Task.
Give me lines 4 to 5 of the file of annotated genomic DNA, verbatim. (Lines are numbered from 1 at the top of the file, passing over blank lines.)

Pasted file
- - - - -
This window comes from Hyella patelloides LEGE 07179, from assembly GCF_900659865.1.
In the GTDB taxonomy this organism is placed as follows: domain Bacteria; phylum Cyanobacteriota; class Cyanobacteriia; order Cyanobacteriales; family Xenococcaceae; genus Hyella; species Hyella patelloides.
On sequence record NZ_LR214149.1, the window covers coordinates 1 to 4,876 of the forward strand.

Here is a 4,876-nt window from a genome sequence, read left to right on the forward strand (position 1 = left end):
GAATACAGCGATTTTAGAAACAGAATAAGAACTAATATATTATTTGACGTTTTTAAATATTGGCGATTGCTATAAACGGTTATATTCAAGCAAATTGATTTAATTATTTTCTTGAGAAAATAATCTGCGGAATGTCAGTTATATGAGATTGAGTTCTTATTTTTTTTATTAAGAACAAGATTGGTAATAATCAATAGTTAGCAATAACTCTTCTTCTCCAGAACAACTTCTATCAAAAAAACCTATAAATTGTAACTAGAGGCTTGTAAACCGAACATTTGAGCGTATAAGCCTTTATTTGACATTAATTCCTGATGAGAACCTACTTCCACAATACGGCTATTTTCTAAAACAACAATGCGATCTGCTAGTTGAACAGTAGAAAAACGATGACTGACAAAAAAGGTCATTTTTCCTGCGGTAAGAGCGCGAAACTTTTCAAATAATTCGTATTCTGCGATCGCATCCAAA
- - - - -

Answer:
Here is a 4,876-nt window from a genome sequence, read left to right on the forward strand (position 1 = left end):
GAATACAGCGATTTTAGAAACAGAATAAGAACTAATATATTATTTGACGTTTTTAAATATTGGCGATTGCTATAAACGGTTATATTCAAGCAAATTGATTTAATTATTTTCTTGAGAAAATAATCTGCGGAATGTCAGTTATATGAGATTGAGTTCTTATTTTTTTTATTAAGAACAAGATTGGTAATAATCAATAGTTAGCAATAACTCTTCTTCTCCAGAACAACTTCTATCAAAAAAACCTATAAATTGTAACTAGAGGCTTGTAAACCGAACATTTGAGCGTATAAGCCTTTATTTGACATTAATTCCTGATGAGAACCTACTTCCACAATACGGCTATTTTCTAAAACAACAATGCGATCTGCTAGTTGAACAGTAGAAAAACGATGACTGACAAAAAAGGTCATTTTTCCTGCGGTAAGAGCGCGAAACTTTTCAAATAATTCGTATTCTGCGATCGCATCCAAA